Copper in the Arts

December 2015

Liz Glynn’s The Myth of Singularity, Bronze Exhibit on View at LACMA

Liz Glynn's Myth of Singularity BronzeDetail of Untitled (after Balzac, with Burgher), 2014, Liz Glynn, courtesy of the artist, Paula Cooper Gallery, New York, and Redling Fine Art, Los Angeles.

Photo by Brica Wilcox

Liz Glynn: The Myth of Singularity, an exhibit featuring eight bronze sculptures created by the Los Angeles-based artist, is on view for the first time, now through May 22, 2016 at The Los Angeles County Museum of Art (LACMA).

Liz Glynn: The Myth of Singularity was created by recombining recasts of Rodin sculptures. Some Rodin works, such as The Thinker or Monument to Honore de Balzac, are familiar forms, while others carry the sculptor’s imprint in a more subtle way. Glynn employed a methodology Rodin himself used in his studio: casting, recombining, and cannibalizing previous sculptures. After recasting Rodin’s figures during her 2013 [de]-lusions of Grandeur performance, Glynn selected and recombined parts of the sculptures to assemble the works of the current show. Behind Glynn’s work there is a deep research on modern sculpture in general, and Rodin’s sculpture in particular, to question modern notions such as singularity and monumentality.

The Rodin-inspired series was produced from plaster props generated during Glynn’s performance The Myth of Singularity (after Rodin), which took place at LACMA in January 2013. The Myth of Singularity began as a cycle of five performances by Glynn entitled [de]-lusions of Grandeur. Along with 10 other sculptors, Glynn explored the process of replication, recombination, and shifts in material and scale which was often used by French sculptor Auguste Rodin (1840–1917). Glynn conducted extensive research on works in LACMA’s collection by Rodin, Alexander Calder, Richard Serra, David Smith, and Donald Judd, and responded to the process of creating, moving, and erecting large-scale sculptures and the Herculean human efforts necessary to do so. Installed both as groups and as single monuments, this exhibit presents the eight sculptures in several locations throughout LACMA’s campus.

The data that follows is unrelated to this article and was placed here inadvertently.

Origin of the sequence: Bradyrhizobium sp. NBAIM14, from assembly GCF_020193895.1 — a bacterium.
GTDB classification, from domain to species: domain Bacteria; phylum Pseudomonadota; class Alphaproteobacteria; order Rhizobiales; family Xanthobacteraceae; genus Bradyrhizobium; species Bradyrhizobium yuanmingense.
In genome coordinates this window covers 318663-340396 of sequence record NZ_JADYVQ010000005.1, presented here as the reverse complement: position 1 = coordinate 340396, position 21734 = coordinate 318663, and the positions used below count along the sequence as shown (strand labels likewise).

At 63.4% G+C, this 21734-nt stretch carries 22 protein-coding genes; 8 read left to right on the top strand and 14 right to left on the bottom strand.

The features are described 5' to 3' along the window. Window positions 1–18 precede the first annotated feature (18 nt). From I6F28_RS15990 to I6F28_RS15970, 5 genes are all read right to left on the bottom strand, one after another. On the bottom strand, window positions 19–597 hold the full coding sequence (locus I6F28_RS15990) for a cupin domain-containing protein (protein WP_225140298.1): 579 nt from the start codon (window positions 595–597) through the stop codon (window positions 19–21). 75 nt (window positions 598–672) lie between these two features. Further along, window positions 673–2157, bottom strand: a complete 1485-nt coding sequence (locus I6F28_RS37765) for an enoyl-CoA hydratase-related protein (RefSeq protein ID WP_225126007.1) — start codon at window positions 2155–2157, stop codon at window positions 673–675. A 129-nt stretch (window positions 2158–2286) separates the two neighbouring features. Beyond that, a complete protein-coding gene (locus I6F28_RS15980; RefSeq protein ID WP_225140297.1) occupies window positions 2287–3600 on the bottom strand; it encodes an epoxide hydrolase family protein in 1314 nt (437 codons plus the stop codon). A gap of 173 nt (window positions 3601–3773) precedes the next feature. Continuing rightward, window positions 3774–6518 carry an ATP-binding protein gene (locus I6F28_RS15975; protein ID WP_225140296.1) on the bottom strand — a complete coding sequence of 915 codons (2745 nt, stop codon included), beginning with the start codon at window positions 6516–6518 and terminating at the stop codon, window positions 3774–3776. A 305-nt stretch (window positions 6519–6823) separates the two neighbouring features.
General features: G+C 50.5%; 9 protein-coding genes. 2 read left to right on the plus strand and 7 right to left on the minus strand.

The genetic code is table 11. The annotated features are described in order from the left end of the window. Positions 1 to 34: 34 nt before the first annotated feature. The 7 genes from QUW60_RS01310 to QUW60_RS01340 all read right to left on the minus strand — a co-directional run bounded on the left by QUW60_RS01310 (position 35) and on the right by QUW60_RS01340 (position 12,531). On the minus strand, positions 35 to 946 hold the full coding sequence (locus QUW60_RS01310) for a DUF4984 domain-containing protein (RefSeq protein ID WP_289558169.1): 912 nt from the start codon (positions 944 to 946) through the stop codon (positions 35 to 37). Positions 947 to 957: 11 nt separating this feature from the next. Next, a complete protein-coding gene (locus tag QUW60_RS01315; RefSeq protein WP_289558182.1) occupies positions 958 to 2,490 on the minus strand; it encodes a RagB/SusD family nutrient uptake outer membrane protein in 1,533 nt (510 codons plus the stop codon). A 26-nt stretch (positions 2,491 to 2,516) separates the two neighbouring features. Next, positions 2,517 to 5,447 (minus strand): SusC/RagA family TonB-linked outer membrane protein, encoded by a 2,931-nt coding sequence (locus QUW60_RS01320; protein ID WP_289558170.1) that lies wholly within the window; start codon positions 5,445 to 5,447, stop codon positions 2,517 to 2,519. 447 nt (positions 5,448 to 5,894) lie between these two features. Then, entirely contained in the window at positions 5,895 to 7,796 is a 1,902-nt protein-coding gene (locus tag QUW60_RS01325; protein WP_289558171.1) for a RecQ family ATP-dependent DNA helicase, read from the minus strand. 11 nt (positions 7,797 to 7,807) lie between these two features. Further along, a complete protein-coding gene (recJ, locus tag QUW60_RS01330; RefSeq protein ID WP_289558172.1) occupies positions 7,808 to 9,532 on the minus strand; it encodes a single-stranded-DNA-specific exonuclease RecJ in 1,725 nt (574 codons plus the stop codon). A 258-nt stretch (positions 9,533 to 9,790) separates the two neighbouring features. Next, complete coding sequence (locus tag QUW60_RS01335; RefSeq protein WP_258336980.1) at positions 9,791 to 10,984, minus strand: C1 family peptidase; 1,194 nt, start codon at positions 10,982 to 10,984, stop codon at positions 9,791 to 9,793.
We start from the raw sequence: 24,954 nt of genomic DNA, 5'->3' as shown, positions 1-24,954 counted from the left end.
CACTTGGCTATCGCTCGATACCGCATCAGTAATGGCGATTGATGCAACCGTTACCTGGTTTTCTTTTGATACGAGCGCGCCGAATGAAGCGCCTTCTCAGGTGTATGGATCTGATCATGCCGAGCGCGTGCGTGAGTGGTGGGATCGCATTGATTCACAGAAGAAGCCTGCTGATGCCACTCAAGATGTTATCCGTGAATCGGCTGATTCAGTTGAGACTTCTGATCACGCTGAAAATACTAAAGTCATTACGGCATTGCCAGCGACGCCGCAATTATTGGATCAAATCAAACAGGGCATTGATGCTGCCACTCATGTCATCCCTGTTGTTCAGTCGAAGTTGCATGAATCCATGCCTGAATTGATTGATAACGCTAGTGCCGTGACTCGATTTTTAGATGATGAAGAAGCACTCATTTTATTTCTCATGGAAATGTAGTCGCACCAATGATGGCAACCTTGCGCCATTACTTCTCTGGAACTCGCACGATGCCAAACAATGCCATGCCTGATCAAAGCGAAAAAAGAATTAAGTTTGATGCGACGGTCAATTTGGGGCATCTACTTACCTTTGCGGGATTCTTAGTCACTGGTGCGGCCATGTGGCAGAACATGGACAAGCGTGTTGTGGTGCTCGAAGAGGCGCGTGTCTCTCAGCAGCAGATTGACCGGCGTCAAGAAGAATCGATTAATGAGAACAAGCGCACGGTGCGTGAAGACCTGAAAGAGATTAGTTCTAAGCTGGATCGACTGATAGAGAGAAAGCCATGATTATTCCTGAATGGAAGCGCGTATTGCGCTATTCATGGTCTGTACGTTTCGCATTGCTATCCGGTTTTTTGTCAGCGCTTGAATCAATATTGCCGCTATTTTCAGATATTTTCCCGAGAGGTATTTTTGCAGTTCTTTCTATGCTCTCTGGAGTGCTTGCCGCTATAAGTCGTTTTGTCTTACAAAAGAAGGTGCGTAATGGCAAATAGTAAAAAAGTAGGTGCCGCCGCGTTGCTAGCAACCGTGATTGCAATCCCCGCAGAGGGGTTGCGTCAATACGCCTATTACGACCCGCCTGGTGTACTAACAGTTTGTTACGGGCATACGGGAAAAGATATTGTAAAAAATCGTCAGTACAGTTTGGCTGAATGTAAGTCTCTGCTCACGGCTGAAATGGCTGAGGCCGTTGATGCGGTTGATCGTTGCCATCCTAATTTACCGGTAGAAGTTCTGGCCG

“It is exciting to see how a performance—usually defined by its ephemeral nature— generates a massive, solid bronze suite of sculptures,” remarks José Luis Blondet, LACMA’s Associate Curator of Special Initiatives. “We are pleased to see an artist engage so rigorously and imaginatively with our permanent collection. Installed throughout the museum grounds, we wanted to provide different contexts in which to see the sculptures, from public spaces to more intimate settings like the Impressionist galleries.”

Resources:

Los Angeles County Museum of Art, 5905 Wilshire Blvd, Los Angeles, CA, (323) 857-6000

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